These days, if you come to my house you’ll see lots of little yellow tubes of Burt’s Beeswax lying around.  Like the Blistex tubs did before them, they cover almost all the surfaces.  And yes, I dust around them.  But I’m not a dealer, just a user, I swear.

By the way, Burt’s tubes are smaller than the Blistex tubs were, and easier to carry. In fact, I don’t even need a pocket to keep a tube nearby.  That funny lump on my chest?  The one that looks suspiciously like a badly placed third nipple?  That’s my lip balm.  I carry it with me in my bra.  Close to my heart.  Let me know if you need to borrow some.


Filed under 12-step program, addiction, Blistex DCT, Burt's Beeswax, ChapStick, lip balm

Strange Day at the Bowling Alley

Are you looking to have a crashin’ good time? Well then, join me the next time my son, Snags, is invited to a birthday party at our local bowling alley.  Seriously, join me.  I could have used the company and witnesses last weekend when, for those of you keeping track, we had ANOTHER birthday party, the 3rd in as many weeks, to attend. As you can see, this kid’s social schedule is rockin’!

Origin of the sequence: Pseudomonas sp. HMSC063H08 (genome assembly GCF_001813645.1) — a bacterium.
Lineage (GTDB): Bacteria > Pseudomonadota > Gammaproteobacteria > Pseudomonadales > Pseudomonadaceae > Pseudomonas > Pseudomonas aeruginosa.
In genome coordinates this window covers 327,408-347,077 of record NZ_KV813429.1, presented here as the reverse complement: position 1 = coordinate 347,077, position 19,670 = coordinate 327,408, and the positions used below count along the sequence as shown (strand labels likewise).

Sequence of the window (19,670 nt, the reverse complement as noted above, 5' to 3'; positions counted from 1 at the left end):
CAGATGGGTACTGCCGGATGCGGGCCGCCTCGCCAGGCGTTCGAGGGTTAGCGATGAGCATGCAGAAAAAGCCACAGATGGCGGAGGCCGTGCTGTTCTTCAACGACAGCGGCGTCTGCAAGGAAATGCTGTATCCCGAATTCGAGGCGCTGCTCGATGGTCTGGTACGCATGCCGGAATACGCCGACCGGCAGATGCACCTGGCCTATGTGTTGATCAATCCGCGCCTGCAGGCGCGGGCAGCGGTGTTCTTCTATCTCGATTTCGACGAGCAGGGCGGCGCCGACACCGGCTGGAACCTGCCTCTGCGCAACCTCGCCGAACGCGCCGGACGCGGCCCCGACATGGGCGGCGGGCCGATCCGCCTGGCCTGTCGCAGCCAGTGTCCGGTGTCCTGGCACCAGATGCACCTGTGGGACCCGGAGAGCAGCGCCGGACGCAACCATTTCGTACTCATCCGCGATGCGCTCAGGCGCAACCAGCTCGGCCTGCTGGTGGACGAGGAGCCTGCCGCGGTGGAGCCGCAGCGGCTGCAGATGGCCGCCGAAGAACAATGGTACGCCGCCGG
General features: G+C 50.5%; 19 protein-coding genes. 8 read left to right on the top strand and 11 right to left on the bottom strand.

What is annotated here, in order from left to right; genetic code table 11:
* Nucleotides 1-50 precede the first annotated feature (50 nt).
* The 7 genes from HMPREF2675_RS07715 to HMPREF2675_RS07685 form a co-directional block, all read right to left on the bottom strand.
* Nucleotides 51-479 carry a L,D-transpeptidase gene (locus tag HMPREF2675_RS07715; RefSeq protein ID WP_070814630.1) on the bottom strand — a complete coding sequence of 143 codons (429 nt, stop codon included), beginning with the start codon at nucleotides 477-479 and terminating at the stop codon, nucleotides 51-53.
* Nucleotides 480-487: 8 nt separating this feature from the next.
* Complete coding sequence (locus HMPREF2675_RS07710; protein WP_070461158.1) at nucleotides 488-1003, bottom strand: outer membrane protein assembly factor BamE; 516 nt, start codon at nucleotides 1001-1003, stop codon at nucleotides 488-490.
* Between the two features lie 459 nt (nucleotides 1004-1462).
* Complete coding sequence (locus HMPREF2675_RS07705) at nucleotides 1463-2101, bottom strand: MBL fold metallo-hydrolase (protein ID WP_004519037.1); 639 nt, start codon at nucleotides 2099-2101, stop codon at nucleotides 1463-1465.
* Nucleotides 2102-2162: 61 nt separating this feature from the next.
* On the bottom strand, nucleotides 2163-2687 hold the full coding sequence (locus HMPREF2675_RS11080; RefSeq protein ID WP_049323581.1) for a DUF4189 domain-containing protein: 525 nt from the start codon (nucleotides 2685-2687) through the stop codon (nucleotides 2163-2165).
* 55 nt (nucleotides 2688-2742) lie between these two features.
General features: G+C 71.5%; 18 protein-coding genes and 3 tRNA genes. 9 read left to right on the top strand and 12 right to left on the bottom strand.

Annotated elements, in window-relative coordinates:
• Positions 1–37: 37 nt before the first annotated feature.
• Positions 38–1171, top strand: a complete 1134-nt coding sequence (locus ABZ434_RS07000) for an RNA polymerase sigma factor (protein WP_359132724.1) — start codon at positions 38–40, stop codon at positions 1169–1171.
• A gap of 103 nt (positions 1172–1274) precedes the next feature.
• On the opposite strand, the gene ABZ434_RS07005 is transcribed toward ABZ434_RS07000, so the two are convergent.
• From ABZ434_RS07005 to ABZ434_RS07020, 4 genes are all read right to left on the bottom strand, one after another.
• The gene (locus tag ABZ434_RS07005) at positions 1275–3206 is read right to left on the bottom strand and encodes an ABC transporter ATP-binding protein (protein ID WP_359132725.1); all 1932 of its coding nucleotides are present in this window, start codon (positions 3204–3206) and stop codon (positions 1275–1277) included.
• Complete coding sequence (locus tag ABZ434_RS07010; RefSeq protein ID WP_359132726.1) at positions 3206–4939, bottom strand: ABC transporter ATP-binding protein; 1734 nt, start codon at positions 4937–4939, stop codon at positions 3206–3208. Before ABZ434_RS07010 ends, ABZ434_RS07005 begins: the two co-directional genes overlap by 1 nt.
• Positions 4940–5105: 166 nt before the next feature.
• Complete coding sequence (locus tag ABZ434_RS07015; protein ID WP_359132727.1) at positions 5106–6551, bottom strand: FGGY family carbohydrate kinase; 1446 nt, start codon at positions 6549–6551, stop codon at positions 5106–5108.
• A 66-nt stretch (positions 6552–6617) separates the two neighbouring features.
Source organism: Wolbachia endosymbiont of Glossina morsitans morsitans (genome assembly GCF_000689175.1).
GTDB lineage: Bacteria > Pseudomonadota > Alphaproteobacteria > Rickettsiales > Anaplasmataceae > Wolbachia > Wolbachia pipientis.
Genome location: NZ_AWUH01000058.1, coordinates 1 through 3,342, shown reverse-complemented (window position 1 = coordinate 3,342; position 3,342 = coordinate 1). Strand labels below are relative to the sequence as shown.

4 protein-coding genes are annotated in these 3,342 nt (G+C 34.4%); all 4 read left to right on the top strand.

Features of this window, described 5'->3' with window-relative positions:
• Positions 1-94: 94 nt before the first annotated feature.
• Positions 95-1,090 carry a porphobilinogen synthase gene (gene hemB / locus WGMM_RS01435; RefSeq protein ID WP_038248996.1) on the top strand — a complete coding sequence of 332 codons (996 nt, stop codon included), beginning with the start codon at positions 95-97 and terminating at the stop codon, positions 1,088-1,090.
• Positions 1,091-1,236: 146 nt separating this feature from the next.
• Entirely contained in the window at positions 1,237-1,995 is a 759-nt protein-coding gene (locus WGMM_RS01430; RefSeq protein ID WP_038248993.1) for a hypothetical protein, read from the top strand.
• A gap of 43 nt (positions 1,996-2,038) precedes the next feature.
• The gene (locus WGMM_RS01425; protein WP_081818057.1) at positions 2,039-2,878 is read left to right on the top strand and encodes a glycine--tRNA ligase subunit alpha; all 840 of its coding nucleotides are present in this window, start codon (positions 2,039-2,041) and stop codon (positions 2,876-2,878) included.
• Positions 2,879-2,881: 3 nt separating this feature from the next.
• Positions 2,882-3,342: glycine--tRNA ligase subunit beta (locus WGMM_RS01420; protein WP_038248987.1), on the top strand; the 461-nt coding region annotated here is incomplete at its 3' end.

The party invitation was basic, simple black text printed on a sheet of computer paper, “…come to Jason’s Birthday party at the bowling alley on Sunday at 1:30 pm…”  The invitation was placed in my son’s preschool cubby on Thursday afternoon, just 3 days before the party.  Not much time to shop for a present I thought.  Also, since it was so close to the party date, I considered if we’d been on the “B list” of invitees.  As if to confirm this, when I called on Friday to RSVP and say that yes, Snags would be able to attend, the person on the other end of the phone said in her most bored teenager voice, “Oh. Okay…. Then she audibly sighed before she went on to explain, “But the thing is? You have to be at the bowling alley by 1:15 because they open the lanes at 1:30.”  She sounded a little hopeful then, like maybe I’d say, “Oh, 1:15, that’s not going to work after all.”  Instead I replied brightly, “Okay! We’ll be there!  “Oh, okay then. Bye,” she replied, not sounding enthused AT ALL.